Councillor Vince Crisanti, a guest on the Sunday radio show, complained the bag ban “rear-ended” councillors earlier this year as they debated ending the five-cent bag fee.

“Who saw that coming?” he said.

Crisanti joked next council could end up banning cars.

Councillor Ford blamed council for being “dysfunctional.”

“What’s next? A ban on what?” Ford asked.

Mayor Ford also hinted he may try to reverse City Hall’s ban on bottled water on city property. That ban was approved by former Mayor David Miller’s city council.

“You can allow bottled Coke and bottle root beer and bottle ginger ale and every other bottled (drink) at City Hall but you can’t have bottled water,” Ford said. “That’s something that we have to get back on the floor.”

 

Quotable Quotes: City Council recap

- July 9th, 2012

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Toronto city council meets this week for the last meeting before the summer break (story on that here). Here’s some of the more memorable quotes from city council meetings during the first six months of 2012:

“That whole meeting was irrelevant.”
- Mayor Rob Ford after city council voted in February to revive most of the Transit City plan.

“The people of this city have spoken loud and clear. They want subways,  folks. They want subways, subways, subways.”
- Mayor Rob Ford during the Sheppard subway vs. Sheppard LRT debate at council in March.

“I think we’re going to get sued.”
- Mayor Rob Ford immediately after Toronto city council voted to ban plastic bags starting January 1, 2013.

“Just get rid of the damn bags!”
- Councillor David Shiner urging councillors to support a bag ban at the June city council meeting.

“This is a vote. We’ll get past it. We’re one city. We need to move forward together.”
- TTC chair Karen Stintz on whether she could work with Mayor Rob Ford after the Sheppard subway vote in March.

“My advice to the taxpayer would be don’t send us any more activists, don’t send us any more unionists, don’t send us any more cyclists … Send us some people down here with good common sense who just want to manage the city’s affairs, that’s what’s needed.”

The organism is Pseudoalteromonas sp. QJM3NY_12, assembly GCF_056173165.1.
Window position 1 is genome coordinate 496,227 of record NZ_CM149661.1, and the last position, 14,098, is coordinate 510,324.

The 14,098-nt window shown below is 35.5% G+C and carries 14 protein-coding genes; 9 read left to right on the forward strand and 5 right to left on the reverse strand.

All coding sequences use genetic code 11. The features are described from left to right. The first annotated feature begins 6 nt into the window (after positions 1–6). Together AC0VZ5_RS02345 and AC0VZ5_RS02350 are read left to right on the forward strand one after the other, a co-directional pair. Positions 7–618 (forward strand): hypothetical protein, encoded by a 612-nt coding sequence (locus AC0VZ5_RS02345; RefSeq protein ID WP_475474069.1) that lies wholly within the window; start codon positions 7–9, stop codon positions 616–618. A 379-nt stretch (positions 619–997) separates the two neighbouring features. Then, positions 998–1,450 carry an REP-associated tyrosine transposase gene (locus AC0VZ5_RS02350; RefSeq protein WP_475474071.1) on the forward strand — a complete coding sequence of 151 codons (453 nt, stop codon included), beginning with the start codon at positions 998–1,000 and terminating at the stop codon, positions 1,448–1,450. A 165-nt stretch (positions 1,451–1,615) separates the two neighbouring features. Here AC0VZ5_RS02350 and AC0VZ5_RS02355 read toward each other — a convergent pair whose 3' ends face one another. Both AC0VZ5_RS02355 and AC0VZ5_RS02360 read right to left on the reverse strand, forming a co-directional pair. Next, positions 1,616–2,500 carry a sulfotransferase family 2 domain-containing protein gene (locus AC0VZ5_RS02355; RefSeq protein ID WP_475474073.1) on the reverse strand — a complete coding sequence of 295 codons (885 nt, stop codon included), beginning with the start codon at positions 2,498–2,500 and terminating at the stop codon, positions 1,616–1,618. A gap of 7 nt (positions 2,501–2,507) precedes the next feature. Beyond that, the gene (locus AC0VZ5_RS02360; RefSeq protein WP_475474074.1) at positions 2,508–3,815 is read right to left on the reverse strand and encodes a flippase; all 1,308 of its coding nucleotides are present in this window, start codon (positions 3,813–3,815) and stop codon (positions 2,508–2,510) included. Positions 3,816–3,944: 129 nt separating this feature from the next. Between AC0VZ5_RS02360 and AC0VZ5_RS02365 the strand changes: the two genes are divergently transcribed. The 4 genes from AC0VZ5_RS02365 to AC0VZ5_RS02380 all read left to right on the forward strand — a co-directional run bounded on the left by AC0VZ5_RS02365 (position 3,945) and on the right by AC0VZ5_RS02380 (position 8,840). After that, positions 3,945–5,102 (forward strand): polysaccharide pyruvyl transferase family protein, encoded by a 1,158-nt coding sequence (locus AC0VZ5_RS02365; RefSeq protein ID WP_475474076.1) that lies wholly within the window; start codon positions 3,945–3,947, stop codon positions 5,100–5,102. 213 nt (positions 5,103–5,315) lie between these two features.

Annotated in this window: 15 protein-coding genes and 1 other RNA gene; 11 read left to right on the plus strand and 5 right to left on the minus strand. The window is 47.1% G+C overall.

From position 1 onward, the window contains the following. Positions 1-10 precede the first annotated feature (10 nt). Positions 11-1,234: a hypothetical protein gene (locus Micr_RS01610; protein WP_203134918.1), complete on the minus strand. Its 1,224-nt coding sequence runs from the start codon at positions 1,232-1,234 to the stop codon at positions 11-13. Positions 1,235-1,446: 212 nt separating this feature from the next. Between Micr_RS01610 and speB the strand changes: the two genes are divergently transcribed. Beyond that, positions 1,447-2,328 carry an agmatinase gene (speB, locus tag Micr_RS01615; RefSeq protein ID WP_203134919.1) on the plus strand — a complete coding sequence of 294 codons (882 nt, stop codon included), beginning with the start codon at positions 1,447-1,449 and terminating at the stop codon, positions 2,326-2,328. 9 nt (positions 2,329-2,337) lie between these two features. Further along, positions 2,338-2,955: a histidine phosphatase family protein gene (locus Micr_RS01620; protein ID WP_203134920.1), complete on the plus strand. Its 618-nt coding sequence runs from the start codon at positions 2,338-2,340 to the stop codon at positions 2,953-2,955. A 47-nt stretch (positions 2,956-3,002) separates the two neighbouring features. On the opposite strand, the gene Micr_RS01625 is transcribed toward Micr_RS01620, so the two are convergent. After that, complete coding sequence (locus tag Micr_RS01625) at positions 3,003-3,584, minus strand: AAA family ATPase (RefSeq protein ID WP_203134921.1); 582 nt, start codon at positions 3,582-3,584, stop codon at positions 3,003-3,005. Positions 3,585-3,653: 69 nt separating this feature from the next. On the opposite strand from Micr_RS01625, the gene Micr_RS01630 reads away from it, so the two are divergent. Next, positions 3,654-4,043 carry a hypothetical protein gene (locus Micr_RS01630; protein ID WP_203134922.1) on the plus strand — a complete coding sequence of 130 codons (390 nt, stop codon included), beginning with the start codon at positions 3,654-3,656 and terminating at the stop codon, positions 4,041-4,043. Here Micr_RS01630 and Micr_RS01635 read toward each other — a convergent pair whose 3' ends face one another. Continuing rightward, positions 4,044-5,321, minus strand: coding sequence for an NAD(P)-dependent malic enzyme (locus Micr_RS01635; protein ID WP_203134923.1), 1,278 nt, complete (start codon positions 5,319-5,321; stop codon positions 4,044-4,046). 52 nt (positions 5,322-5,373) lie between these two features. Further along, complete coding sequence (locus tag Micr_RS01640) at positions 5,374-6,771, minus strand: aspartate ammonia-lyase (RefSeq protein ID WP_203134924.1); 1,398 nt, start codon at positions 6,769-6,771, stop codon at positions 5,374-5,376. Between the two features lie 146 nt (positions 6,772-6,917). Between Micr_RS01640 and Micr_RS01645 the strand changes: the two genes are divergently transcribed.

- Deputy Mayor Doug Holyday in April following a debate on contracting out cleaning jobs.

“F— off.”
- Councillor Gord Perks to Councillor Josh Colle during a debate on gun control in May. He later apologized.

“You just don’t get anywhere with these monkeys.”
- Councillor Doug Ford during the debate over the Sheppard subway in March.

“I apologize for saying monkeys.”
- Councillor Doug Ford after councillors demanded an apology for him calling them monkeys during the Sheppard subway debate in March.

“There is no way that you can say that (Mayor Rob Ford) saved the day, that he won the day. He, frankly, lost the day quite miserably.”
- Councillor Joe Mihevc after the 2012 budget vote at city council in January.

“I have never seen councillors so confused as they are today.”
- Speaker Frances Nunziata to council during the March special council meeting on the Sheppard subway.

Blame the bags?

- June 8th, 2012

Councillor David Shiner

Councillor David Shiner surprised a lot of people this week when he moved to ban plastic shopping bags in Toronto.

The veteran councillor – who once worked as a grocery store bag boy as a teenager – got a majority of councillors Wednesday to drag Hogtown into becoming the first major Canadian city to ban plastic bags (story here).

And while city legal staff have yet to weigh in on the ban’s legality (story here) and Mayor Rob Ford is vows to fight it (story here), I can’t help but wonder if only stores hadn’t introduced “lousy” plastic bags after Toronto’s 5-cent bag tax came into effect the city might not have a ban.

Why not? Because Shiner wouldn’t hate the damn things so much.

Shiner made it crystal clear Thursday he feels the plastic bags Toronto stores offer “have become so much worse” since the 5-cent bag fee came into effect. Here’s what he told reporters a day after the bag ban vote: